The health and stability of the child welfare workforce is a national concern, particularly in the delivery of quality and essential services to families. There is a significant body of literature examining the experiences of workers to identify the most salient contributors to workforce health and stability (e.g. turnover/retention, burnout, self-care). However, that research is often limited by findings from single agencies with narrow areas of focus. The purpose of this roundtable is to announce the forthcoming public availability of two different comprehensive datasets for workforce researchers - The Florida Study of Professionals for Safe Families (FSPSF) and the National Child Welfare Workforce Institute (NCWWI). Key investigators from each project will lead a discussion on their respective studies, focusing on a methodology overview and providing brief examples of completed studies using these datasets. This roundtable will also explore supports needed to help social work researchers and students successfully access and use these data, as well as invite participant discussion on how these data can be used to advance workforce health and stability.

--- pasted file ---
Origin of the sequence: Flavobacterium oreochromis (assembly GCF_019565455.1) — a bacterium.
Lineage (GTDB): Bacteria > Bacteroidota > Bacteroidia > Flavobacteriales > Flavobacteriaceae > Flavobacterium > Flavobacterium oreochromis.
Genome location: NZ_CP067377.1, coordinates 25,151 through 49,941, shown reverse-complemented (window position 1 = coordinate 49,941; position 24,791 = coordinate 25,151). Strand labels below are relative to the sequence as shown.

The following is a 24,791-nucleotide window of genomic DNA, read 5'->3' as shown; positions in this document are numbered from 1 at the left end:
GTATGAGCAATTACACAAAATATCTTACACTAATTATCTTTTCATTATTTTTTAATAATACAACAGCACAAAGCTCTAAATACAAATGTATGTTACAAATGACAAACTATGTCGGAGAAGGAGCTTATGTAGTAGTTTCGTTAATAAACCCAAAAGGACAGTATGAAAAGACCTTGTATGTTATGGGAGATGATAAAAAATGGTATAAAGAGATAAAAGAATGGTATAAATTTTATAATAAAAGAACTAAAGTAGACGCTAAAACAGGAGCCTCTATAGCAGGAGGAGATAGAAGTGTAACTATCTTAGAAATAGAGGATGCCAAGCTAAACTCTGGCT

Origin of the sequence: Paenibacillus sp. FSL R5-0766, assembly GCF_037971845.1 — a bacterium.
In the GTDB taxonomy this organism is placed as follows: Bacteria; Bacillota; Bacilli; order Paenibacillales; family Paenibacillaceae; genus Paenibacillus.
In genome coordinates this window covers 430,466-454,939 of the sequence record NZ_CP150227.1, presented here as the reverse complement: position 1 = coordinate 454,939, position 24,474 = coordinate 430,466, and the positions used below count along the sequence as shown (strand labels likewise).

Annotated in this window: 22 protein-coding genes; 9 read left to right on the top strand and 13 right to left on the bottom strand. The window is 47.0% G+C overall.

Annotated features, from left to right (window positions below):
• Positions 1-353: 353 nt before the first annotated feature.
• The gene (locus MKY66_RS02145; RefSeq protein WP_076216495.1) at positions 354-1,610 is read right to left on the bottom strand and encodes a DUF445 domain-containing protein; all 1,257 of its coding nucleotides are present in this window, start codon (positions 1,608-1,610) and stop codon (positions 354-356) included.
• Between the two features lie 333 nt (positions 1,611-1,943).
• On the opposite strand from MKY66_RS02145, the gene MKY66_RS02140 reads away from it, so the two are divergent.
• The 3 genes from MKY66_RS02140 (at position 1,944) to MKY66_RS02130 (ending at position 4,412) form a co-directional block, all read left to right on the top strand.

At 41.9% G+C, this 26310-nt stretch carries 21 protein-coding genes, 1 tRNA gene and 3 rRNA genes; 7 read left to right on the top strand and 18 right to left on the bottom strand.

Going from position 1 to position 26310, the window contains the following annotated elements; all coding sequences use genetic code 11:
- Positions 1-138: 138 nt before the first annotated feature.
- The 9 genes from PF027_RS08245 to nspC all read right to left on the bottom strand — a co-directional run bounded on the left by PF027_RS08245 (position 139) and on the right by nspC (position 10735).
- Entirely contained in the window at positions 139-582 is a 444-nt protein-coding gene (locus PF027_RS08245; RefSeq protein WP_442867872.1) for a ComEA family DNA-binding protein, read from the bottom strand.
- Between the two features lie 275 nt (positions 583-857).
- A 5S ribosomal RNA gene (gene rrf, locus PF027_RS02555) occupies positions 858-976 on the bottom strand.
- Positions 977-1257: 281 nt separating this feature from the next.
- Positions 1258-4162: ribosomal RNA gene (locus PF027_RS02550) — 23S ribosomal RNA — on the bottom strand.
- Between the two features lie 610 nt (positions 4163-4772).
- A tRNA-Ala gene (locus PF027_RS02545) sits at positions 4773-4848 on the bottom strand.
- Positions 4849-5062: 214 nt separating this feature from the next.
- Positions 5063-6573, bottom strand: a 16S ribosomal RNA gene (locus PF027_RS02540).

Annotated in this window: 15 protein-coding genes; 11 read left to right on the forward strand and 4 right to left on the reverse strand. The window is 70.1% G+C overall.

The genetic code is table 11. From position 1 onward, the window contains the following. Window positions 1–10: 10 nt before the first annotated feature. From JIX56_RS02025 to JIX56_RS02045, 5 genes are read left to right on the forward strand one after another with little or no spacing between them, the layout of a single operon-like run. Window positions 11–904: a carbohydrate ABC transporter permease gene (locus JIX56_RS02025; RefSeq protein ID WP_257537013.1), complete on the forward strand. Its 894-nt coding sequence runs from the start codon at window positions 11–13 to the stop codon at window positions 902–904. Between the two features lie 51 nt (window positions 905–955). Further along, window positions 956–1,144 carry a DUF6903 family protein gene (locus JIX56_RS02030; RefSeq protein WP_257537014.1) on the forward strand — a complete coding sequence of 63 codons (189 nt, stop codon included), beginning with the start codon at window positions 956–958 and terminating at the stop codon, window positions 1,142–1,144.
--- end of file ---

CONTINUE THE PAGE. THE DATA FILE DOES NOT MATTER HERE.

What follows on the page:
The FSPSF is a prospective, longitudinal study of newly hired child welfare workers in Florida funded through the Florida Institute for Child Welfare (N=1,500). Workers were recruited during pre-service training between September 2015 and December 2016. Electronic surveys were distributed to participants every six months through eight waves of data collection - approximately 3.5 years post-baseline. Lead investigators will present information on recruitment, the sample, the conceptual model and resulting concepts under study, along with data collection strategies that resulted in response rates between 82% to 87% across all waves. Sample research briefs will include a focus on predictors of 6-month departure, physical and mental health changes over the first 18-months of employments, and experiences of client-perpetrated violence.
Funded through the Children's Bureau, NCWWI works with public, private, and tribal child welfare agencies that have partnered with schools of social work to build the capacity of agencies to strengthen their workforce. As part of these efforts, NCWWI conducts a Comprehensive Organizational Health Assessment (COHA) with each agency to identify strengths and gaps in their workforce through data collected about organizational, contextual/community, and individual worker-level factors. Within COHA's mixed-methods design (2013-2019), NCWWI gathered survey data from over 2,000 child welfare frontline staff, supervisors and managers across 2 states and 1 county programs. Lead investigators will present information on the COHA workforce domains, instrument reliability, and research that has come from these assessments. Investigators will also discuss the archiving of COHA data through the National Data Archive on Child Abuse and Neglect and the opportunity to access additional data from recent NCWWI COHA assessments.